It's not all doom and gloom in the property market, many million-dollar properties have sold since the COVID-19 restrictions began and property experts are predicting the market will hold steady.
According to the Property Investment Professionals of Australia (PIPA), most major property markets are well-placed to withstand the coronavirus crisis.
PIPA Chairman Peter Koulizos said the many financial support programs available would help to prevent any significant property price falls over the medium-term.
"Whenever there is a global financial shock, some commentators predict huge property price falls, which ultimately don't happen," Mr Koulizos said.
"During the GFC, prices were 'forecast' to fall by 30 per cent, but in many locations they held their ground and even strengthened over the months and years afterwards.
"While the coronavirus situation is somewhat different, given it's a temporary public health emergency, I believe property prices may temporary soften by five to 10 per cent at most but rebound relatively quickly."
Mr Koulizos said that most property markets were experiencing strong conditions before the pandemic, which would help to insulate them over coming months.
Compared to other economic downturns, existing low interest rates and inflation will also protect property markets, he said.
Property group Ray White says they have experienced a 19 per cent surge in buyers clicking on its networks' sites.
Ray White Group Managing Director Dan White said the group as a whole "is selling more than we are listing".
"Listings have dropped but buyer numbers haven't. Life in isolation has seen a spike in online traffic from consumers interested in property, tips, agent advice and rentals," Mr White said.
"Appraisals can be undertaken safely under Level 3 restrictions, and we have a range of safe ways for potential vendors to come to capitalise on the fact that there is little competition from other investment markets.
"We know people are looking and interest rates won't get much cheaper.
This news was no surprise to Philip Kelly who owns Ray White Castle Hill. His team of 14 sales agents have exchanged on a record number properties in Castle Hill since March 31.
"The area has always been in high demand as it's a big suburb and it has a good range of stock across estates and more established areas. We have everything from first home buyer stock to luxury homes plus a growing unit market," he said.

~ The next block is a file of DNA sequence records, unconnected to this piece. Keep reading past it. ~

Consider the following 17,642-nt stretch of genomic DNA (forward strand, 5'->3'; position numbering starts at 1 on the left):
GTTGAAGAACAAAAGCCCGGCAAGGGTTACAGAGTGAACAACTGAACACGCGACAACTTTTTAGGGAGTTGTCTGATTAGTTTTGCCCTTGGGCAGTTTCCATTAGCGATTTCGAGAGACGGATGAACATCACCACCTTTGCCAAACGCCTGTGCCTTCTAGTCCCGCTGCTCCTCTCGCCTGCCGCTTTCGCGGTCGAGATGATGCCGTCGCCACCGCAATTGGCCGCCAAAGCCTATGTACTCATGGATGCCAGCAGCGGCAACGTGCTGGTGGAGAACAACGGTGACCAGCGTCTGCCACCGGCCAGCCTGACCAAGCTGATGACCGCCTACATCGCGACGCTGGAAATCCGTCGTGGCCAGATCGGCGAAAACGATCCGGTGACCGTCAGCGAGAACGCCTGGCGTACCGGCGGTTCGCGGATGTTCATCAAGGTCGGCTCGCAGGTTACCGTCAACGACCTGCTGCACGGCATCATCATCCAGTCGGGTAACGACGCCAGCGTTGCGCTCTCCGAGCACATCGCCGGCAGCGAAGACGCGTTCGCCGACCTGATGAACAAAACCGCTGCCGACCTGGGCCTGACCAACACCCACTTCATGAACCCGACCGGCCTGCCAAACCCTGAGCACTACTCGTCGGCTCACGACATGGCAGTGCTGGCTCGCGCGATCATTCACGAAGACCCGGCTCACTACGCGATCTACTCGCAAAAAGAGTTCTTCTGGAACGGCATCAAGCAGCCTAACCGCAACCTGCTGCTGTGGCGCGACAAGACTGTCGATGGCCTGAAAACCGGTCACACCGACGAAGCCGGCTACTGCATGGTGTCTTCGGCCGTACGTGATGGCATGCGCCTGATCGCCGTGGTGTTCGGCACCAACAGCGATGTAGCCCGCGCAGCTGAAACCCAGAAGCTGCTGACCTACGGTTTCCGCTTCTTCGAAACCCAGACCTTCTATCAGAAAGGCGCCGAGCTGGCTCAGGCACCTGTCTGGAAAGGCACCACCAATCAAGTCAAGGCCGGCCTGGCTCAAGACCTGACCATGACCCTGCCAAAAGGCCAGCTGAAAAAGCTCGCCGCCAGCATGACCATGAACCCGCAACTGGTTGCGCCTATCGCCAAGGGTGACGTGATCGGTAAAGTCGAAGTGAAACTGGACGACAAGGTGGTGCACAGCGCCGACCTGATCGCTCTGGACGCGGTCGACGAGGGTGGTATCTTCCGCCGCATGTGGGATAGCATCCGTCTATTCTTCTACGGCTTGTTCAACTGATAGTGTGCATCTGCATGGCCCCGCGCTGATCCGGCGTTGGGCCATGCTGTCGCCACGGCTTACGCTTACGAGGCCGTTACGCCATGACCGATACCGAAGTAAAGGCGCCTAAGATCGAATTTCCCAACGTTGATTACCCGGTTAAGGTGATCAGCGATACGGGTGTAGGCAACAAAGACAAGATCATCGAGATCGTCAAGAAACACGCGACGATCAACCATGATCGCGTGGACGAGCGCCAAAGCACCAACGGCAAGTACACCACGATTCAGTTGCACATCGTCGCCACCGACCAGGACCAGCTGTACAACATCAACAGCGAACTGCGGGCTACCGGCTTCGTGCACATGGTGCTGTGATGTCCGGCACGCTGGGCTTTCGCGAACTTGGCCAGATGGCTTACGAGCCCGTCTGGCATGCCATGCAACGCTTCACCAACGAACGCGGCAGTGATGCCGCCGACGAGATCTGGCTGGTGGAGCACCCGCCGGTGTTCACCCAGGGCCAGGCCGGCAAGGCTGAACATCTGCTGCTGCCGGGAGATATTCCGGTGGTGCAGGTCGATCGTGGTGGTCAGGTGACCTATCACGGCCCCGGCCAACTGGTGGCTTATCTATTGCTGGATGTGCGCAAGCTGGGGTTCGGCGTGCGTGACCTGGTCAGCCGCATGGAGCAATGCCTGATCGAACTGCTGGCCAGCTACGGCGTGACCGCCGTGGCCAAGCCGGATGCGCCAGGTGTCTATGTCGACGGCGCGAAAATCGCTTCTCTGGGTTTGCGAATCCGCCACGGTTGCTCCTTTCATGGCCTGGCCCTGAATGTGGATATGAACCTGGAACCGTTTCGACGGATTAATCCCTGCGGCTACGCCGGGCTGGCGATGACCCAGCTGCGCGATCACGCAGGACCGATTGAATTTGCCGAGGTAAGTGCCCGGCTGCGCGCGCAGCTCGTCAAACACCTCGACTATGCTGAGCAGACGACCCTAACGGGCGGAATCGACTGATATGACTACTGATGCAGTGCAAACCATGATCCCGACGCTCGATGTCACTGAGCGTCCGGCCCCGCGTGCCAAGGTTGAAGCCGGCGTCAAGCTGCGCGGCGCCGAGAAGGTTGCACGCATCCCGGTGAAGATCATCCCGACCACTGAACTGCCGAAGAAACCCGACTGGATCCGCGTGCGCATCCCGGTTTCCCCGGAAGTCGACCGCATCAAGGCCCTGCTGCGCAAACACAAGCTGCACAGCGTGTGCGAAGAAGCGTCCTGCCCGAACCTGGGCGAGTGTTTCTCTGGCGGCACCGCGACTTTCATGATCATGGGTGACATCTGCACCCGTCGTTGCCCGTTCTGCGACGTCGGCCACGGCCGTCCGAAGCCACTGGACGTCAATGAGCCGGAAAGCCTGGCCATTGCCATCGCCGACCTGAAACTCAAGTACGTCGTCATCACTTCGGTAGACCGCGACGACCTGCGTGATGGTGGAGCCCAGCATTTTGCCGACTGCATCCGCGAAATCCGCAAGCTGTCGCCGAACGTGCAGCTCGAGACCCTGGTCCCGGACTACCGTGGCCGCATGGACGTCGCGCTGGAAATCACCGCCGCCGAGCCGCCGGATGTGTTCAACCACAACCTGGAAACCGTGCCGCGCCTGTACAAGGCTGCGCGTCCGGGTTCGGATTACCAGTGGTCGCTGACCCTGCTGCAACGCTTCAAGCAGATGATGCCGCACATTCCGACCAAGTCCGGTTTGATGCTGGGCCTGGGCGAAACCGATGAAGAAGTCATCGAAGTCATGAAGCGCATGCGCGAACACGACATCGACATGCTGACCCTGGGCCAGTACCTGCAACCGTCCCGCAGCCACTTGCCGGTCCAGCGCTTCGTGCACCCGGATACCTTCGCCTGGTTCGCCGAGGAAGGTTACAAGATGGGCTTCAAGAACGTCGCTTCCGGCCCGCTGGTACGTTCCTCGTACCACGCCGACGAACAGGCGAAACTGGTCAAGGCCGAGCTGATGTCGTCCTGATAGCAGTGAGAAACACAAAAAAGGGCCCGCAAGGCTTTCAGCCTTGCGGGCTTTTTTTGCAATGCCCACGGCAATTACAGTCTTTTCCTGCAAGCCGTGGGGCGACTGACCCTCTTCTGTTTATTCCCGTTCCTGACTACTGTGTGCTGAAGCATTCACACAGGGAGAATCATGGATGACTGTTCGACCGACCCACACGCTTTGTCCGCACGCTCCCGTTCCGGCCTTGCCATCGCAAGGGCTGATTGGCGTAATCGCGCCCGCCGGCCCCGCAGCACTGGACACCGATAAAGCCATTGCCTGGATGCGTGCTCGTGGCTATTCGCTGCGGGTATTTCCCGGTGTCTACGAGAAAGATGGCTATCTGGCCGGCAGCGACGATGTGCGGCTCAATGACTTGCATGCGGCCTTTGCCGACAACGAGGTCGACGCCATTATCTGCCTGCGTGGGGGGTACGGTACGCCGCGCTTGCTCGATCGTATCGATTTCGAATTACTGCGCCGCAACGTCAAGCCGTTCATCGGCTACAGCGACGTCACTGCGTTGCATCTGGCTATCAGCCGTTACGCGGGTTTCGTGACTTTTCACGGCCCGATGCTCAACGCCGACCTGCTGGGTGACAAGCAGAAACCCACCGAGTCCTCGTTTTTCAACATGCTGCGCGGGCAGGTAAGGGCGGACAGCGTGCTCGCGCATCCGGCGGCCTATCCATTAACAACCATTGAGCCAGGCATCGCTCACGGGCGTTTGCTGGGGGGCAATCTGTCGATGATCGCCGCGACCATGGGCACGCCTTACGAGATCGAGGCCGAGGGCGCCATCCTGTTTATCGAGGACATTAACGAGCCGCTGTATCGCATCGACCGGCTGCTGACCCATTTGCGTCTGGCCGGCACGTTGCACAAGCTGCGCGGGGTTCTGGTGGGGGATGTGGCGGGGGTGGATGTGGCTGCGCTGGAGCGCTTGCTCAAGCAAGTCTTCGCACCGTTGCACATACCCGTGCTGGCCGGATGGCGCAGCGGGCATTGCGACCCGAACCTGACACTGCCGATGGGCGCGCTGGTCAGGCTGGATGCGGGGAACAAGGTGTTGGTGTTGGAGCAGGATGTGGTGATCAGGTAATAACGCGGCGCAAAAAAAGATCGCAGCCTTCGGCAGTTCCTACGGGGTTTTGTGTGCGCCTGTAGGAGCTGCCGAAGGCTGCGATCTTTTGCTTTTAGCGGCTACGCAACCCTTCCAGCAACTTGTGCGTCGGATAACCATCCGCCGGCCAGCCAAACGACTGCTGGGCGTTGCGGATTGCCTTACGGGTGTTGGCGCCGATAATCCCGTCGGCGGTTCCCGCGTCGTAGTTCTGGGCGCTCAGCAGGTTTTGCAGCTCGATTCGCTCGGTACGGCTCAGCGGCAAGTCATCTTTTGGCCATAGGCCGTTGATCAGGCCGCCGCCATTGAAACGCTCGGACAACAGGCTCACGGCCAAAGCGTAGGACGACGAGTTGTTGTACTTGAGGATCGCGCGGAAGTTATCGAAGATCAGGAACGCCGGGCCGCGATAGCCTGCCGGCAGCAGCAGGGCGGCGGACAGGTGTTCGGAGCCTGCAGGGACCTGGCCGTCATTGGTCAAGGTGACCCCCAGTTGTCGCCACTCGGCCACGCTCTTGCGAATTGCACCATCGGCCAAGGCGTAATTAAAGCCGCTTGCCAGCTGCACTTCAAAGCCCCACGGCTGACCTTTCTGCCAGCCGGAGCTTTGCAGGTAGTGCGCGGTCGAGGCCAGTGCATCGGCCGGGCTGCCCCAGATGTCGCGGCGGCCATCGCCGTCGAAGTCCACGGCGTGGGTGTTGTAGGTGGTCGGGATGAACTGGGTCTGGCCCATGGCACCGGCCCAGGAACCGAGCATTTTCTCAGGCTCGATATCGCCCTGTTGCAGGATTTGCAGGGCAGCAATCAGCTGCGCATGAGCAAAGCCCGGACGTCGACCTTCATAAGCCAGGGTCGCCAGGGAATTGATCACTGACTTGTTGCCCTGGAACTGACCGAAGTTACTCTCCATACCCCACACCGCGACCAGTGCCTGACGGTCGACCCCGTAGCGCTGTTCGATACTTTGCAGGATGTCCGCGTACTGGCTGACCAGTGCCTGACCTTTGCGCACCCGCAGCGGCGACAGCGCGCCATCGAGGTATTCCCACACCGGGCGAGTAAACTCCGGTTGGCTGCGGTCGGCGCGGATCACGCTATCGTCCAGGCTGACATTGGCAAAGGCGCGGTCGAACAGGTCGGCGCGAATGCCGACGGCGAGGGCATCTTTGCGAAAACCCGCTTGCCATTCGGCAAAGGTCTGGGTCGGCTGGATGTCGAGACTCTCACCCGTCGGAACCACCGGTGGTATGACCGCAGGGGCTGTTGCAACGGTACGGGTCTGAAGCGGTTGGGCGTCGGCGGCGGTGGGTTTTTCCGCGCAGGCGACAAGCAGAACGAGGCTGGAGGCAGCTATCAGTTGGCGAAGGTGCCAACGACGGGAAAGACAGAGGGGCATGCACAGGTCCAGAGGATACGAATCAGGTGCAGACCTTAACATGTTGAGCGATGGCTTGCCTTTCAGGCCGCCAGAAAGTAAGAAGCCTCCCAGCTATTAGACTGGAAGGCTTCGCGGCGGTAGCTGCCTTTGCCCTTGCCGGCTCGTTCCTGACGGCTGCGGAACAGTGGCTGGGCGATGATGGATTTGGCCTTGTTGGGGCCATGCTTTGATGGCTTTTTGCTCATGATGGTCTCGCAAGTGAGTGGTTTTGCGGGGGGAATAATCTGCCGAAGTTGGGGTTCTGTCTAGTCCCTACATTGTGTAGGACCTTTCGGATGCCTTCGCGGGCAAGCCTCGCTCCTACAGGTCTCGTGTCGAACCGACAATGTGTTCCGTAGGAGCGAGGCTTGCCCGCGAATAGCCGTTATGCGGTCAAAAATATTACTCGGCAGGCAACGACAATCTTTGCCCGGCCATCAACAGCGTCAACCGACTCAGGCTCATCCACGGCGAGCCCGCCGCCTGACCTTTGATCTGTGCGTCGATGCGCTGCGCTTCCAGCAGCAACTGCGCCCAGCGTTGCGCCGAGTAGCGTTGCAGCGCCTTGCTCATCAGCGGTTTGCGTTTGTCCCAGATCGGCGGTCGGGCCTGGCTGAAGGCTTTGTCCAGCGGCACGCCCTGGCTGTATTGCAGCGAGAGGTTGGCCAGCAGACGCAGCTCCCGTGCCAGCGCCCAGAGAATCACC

"We're putting our success down to our virtual auctions. We started planning on going virtual at least three weeks before the Prime Minister banned social gatherings and auctions, so we were ready."
In fact, Ray White Castle Hill sold 69 Chepstow Drive, Castle Hill for $1.310 million in a super short five day auction campaign three weeks ago on March 31.
"There were four registrations and we sold under the hammer as one of the first online auctions. I actually think the online auctions are here to stay," Mr Kelly said.
"We had another example at Cherrybrook where not 30 minutes before the auction a bidder was keen to register but would not have made the drive time to get to an on-site but as it was online, it was totally fine."
"As buyers are not spending their Saturdays on the road attending open homes, benefitting from virtual tours and video streaming, their criteria is also changing as a result of working remotely. Consequently there is a measurable shift as social drivers are changing their requirements."
McGrath also recorded some outstanding sales throughout its network.
Alex Jordan of McGrath Paddington (QLD) has transacted eight prestige properties since the COVID-19 restrictions.
Mr. Jordan explained: "While the market is slower than usual, there are several reasons why people continue to transact. People want to take advantage of the low-interest rates where the buying power is far greater than it has been for a long time.
"Most of my clients are buying for lifestyle and family reasons and in most cases are upgraders buying and selling in the same market."